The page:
Litigation may be the last resort, but it is rarely the best place to start. Advocacy to influence the making of the public policy, and the law which often is needed to implement it, are cheaper and faster public law tools if engaged early enough in the process.
In reality, the majority of first-instance government decisions which cause problems for citizens or business are not dealt with by the Courts, but by other dispute resolution mechanisms like statutory watchdogs and complaints bodies. Court action is costly, time-consuming, uncertain, and often limited in the redress it can provide. For example, the only type of action available for some government maladministration may be judicial review. This does not give compensation and, if the decision is quashed, the same decision can be made again as long as the proper procedure is followed.
There are non-litigation alternatives to solve public law problems. Many of these are free, and give better outcomes in a shorter time frame. For example, some clients seek help after failed High Court litigation, when a complaint to the Ombudsman may have resulted in quicker and greater success in getting redress.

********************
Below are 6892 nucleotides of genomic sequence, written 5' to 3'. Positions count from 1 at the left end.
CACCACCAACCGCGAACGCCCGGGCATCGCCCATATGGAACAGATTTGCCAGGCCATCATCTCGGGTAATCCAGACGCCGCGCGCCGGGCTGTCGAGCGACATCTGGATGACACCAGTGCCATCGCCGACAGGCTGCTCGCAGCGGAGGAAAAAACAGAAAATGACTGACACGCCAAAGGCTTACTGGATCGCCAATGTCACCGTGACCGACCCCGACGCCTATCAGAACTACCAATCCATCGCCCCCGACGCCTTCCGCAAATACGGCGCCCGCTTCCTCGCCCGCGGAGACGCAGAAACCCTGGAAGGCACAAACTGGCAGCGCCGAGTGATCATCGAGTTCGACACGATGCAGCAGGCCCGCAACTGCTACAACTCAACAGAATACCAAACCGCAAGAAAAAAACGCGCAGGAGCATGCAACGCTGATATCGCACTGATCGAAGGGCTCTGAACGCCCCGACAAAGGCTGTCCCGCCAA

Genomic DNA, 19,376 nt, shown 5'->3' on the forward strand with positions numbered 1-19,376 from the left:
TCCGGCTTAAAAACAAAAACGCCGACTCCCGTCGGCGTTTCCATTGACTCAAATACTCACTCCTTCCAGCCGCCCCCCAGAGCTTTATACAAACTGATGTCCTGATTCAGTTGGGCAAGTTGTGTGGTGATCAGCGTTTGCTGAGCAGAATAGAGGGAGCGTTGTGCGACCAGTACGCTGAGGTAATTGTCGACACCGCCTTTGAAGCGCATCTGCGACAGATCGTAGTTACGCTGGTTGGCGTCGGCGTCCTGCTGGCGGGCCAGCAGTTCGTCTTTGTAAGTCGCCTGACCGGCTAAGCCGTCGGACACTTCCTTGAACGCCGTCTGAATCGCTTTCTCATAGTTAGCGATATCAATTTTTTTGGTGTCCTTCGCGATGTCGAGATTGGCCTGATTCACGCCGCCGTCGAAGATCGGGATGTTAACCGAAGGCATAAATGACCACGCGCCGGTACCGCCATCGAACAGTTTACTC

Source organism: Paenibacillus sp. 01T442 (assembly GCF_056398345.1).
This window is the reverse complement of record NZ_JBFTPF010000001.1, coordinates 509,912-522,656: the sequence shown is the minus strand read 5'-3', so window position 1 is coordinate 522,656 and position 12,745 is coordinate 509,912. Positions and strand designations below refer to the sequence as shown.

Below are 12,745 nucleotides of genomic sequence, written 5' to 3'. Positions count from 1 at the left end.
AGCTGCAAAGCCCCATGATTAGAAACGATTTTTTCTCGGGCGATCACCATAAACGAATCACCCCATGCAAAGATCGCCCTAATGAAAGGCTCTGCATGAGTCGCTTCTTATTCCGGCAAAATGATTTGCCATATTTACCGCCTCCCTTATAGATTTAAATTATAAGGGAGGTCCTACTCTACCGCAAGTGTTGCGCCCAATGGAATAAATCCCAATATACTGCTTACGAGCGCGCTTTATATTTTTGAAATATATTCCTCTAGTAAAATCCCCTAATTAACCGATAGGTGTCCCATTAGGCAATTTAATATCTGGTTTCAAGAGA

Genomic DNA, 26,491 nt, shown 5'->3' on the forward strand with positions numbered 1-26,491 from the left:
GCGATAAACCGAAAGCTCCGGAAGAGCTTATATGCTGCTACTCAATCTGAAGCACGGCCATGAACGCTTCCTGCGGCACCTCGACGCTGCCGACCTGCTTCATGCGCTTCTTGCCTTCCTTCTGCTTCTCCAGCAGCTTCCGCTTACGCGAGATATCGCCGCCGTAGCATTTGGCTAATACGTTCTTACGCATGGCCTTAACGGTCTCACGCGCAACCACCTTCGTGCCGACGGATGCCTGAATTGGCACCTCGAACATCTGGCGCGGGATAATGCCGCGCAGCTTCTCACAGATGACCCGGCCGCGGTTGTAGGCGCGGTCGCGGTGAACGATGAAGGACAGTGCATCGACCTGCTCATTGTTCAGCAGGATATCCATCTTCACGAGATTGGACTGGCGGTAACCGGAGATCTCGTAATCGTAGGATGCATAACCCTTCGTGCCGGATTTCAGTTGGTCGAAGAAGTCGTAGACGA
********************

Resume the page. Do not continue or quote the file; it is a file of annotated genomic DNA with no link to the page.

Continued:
Making a complaint to the Ombudsman does not require lawyers’ assistance, although lawyers can assist in making the case that the complaint should be investigated; in assisting the complainant to comment on the response from the public agency/official complained about; or in negotiating a settlement if the Ombudsman has issued a draft report in favour of the complainant and this has driven the offending party to the table. The cost of a lawyer’s involvement in assisting with an ombudsman complaint is small compared with litigation.